That was an incredible moment for me, and just having a moment to feel all of the energy of all of my team members as well as cast members, it's almost like the energy blurred. You don't know [if] this care is Peter [Krause] or Bobby, is it Oliver [Stark] or is it Buck, is it Kenny [Choi] or is it Chim, is it Ryan [Guzman] or is it Eddie? They were so caring for me that day and supportive of me that day that it sort of helped to create those authentic emotions that were necessary to punctuate all of the feelings that were necessary to tell the story and to make that moment feel real and visceral for the audiences. So, it was pretty awesome I think.
And I'm grateful for that willingness to push and get inside of these characters in that way — sometimes procedurals can be so procedurally driven that the characters that are showing up for these calls and dealing with case after case, you don't get to see as many colors as are possible to see. And so it's great to showcase all of these colors but also give audiences the opportunity to feel the myriad of feelings that are available to them. So, as the character feels them, our audience feels them, and it's just great to have that journey.
It seems like this season is really focusing on the backstories of the women of the show. We also got a little bit of what happened to Athena in her past, and now we're looking forward to more from Maddie (Jennifer Love Hewitt). Why is it so important to flesh out these characters' backstories?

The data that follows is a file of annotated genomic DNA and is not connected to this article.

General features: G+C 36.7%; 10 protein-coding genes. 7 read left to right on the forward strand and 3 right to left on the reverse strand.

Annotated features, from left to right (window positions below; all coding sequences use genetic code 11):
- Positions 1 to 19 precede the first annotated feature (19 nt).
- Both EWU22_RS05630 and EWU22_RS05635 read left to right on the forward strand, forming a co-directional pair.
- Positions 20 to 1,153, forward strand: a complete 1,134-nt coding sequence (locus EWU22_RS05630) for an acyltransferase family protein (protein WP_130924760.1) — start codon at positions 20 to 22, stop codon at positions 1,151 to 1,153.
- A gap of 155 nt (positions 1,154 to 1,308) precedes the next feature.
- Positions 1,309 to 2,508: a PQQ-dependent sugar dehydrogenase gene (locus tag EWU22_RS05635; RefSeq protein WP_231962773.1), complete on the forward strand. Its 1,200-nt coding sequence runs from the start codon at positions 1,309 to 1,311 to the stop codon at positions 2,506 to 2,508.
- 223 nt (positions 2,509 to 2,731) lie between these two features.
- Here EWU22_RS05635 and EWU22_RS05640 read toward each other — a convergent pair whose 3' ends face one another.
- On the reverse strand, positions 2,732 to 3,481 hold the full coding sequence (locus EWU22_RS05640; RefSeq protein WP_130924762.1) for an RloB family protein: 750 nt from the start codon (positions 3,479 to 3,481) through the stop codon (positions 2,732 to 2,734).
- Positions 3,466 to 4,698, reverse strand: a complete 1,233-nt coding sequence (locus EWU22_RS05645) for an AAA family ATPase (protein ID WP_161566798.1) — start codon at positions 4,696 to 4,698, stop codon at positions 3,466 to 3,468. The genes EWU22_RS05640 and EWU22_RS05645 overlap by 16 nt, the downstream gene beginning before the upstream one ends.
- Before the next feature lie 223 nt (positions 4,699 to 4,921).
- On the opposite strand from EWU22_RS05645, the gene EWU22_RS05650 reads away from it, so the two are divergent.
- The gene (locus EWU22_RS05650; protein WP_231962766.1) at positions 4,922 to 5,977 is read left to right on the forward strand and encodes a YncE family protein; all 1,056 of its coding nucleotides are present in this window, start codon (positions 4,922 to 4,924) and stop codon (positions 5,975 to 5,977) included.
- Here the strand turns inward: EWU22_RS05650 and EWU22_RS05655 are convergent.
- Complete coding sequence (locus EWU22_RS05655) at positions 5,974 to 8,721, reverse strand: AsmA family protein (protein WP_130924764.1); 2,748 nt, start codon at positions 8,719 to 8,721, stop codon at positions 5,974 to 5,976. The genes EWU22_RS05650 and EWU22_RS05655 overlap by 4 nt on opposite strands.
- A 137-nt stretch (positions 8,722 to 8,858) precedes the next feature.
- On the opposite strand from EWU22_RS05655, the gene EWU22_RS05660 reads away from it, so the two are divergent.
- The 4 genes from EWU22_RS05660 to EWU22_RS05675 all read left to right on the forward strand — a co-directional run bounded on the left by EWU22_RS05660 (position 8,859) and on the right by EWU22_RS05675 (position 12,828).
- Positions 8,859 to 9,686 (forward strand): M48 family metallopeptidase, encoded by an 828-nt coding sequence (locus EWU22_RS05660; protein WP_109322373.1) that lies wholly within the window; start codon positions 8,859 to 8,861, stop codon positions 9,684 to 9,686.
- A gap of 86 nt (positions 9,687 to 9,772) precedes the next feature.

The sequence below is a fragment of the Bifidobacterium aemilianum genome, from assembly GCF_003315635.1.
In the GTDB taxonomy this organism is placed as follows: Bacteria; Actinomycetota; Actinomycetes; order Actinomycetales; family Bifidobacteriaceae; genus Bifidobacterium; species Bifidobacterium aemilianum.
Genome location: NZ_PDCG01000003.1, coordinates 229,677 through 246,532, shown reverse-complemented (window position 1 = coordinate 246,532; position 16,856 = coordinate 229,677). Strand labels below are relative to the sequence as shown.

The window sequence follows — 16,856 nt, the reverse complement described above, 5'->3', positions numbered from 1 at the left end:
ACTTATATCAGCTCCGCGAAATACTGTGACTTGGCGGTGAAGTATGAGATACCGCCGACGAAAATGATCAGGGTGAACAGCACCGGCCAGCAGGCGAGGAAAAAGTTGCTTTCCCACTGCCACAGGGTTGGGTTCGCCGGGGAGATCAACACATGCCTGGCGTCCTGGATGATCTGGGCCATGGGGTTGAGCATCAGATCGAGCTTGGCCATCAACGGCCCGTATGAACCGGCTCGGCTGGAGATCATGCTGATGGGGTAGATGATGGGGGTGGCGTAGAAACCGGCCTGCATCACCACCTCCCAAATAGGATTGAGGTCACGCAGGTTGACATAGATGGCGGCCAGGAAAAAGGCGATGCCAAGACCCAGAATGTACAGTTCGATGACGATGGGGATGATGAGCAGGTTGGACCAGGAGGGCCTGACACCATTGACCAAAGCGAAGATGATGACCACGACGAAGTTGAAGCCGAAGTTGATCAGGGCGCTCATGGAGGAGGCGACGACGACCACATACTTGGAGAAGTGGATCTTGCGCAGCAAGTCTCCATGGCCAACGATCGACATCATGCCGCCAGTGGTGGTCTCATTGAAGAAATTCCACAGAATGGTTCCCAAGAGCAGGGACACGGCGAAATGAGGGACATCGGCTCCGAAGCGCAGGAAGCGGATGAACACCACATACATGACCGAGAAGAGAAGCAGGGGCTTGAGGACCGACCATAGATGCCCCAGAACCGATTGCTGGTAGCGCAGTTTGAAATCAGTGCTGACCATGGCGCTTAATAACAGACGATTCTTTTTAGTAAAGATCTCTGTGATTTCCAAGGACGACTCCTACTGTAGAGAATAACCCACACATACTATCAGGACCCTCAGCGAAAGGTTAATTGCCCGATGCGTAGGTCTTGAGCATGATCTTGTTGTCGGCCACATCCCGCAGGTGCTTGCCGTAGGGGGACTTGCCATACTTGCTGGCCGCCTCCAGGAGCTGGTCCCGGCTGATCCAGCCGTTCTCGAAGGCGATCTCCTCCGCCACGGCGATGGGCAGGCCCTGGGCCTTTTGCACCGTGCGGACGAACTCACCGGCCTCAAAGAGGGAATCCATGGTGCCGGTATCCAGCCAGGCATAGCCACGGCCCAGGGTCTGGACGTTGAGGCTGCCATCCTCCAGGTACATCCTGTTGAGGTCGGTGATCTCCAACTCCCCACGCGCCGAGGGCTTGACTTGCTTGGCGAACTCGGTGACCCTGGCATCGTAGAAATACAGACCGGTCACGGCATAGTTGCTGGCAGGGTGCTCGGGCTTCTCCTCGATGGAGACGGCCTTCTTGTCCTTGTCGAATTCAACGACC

Hinds: It's always important to highlight the different layers that women that have exemplified experience have displayed. I think we're living in a time right now where we're amplifying the voices and the presence of women. So, it's great to get to see the different sides and functions that women serve and especially in these roles. I think that first responders are certainly forgotten heroes because we very easily take them for granted because they're just always there, they're always available. So, it's beautiful to give face and flesh to our 9-1-1 responders, whether it be the operator, whether it be law enforcement, whether it be firefighters or paramedics. It's great to see them beyond their titles and their jobs and get into their humanity and really show where their heroism lies — which, being a woman in and of itself is a great superpower. I love that they're highlighting that.